I pulled off some original paneling on two walls, hoping to find decent drywall underneath. There is unfinished drywall, but it's not 4x8 sheets. It's pieced together with as many as three sheets from floor to ceiling.

What are the advantages and disadvantages of taping the gaps between the existing sheets versus pulling them off and putting up mostly full-size sheets?

2 Answers 2

  • Every seam is a potential crack.
  • Old drywall is more likely to have been hung with nails rather than screws, more opportunity to shift and pop nails.
  • Taping is the hardest part of drywall work and bigger sheets means less taping (and less sanding and mess).
  • Adding and removing paneling may have loosened the drywall underneath, exacerbating all of the above.
  • Drywall is cheap, labor is expensive, and pulling down and rehanging may take less time that all that taping and patching.
  • Big pieces result in fewer butt joints (edges that are not tapered), which are harder to tape well. In a full sheet you have 16 feet of tapered joint and only 8 feet of butt. Smaller cut pieces often have butt joints on three or four sides.
  • New drywall gives you an opportunity to use mildew/mold resistant material, if you are inclined.

I would start again.

  • I appreciate your insight. This drywall is nailed in. If I wanted to leave some of the larger existing panels in place, can I address the nails problem by adding drywall screws? Commented Jun 26, 2015 at 18:26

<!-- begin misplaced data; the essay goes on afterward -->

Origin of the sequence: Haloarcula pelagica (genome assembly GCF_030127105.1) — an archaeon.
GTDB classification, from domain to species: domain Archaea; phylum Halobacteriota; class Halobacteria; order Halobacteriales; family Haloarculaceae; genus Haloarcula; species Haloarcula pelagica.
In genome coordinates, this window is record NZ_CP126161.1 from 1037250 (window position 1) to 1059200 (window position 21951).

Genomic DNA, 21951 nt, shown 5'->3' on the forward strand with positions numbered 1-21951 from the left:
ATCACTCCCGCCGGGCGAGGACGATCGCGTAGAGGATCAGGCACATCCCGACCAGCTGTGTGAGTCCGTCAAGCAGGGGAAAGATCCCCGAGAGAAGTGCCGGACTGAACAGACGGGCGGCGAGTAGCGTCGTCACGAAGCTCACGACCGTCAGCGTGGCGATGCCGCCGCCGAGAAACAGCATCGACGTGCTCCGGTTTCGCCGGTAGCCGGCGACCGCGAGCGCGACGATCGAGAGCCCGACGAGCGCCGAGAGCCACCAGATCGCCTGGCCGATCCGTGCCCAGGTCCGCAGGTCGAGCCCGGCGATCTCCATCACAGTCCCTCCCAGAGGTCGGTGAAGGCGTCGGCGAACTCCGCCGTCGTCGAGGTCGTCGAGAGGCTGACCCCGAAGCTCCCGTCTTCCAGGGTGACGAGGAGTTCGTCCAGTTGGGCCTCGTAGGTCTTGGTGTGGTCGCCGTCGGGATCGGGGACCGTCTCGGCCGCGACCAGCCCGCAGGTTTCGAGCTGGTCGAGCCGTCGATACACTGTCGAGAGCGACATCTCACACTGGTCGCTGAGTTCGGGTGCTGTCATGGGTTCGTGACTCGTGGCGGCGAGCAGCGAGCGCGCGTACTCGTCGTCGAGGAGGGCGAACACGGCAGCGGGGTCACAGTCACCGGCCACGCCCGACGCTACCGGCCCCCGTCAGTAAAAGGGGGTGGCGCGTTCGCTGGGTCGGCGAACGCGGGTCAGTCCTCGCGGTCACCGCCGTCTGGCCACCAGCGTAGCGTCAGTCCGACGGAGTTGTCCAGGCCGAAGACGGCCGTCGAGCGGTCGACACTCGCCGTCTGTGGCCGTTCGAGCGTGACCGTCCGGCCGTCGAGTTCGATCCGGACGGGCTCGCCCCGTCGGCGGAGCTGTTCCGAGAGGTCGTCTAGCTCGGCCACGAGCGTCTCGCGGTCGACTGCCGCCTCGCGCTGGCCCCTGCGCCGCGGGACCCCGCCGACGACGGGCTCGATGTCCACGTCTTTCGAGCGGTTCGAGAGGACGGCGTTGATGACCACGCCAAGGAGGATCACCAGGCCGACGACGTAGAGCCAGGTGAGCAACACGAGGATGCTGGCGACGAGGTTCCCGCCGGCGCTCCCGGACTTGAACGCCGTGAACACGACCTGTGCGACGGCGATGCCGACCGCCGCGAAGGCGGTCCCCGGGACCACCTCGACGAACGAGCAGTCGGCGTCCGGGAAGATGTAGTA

• 1
    @Ecnerwal I respectfully disagree. I have seen nails pop 20 years later as the house/wall shift or wood shrinks and swells.
    – bib
    Commented Jun 26, 2015 at 20:10
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    Andy, there is no right answer here (and that makes this a bit off topic) but you can pick any level of redo or non-redo you wish. If the big pieces look stable, firm them up with a few screws and just replace the smaller pieces. Do be sure to get the same thickness drywall as any that you are retaining.
    – bib
    Commented Jun 26, 2015 at 20:12
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    Nails can pop if you ever use a hammer on the other side of the wall, too, hanging pictures, or hanging new drywall or whatever. Commented Jun 26, 2015 at 20:25
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    I live in a 65 year old house and had fresh nails pop all over the place when we had an unusual rainy season. It's a dry climate where I live, we got a 100 year flood. Although the house didn't flood, the those 65 year old nails started popping everywhere just from moisture in the air I guess...
    – maplemale
    Commented Jun 26, 2015 at 22:26

You have to mud anyway; if you tape and mud, all you need is tape and mud. If you replace, you need to tear out, buy drywall, put in and tape and mud.

Unless you have some other unstated reason to rip the wall open, tape, mud and be done with it - similar amount of work, less mess/trash, no noticeable difference in the wall when done.

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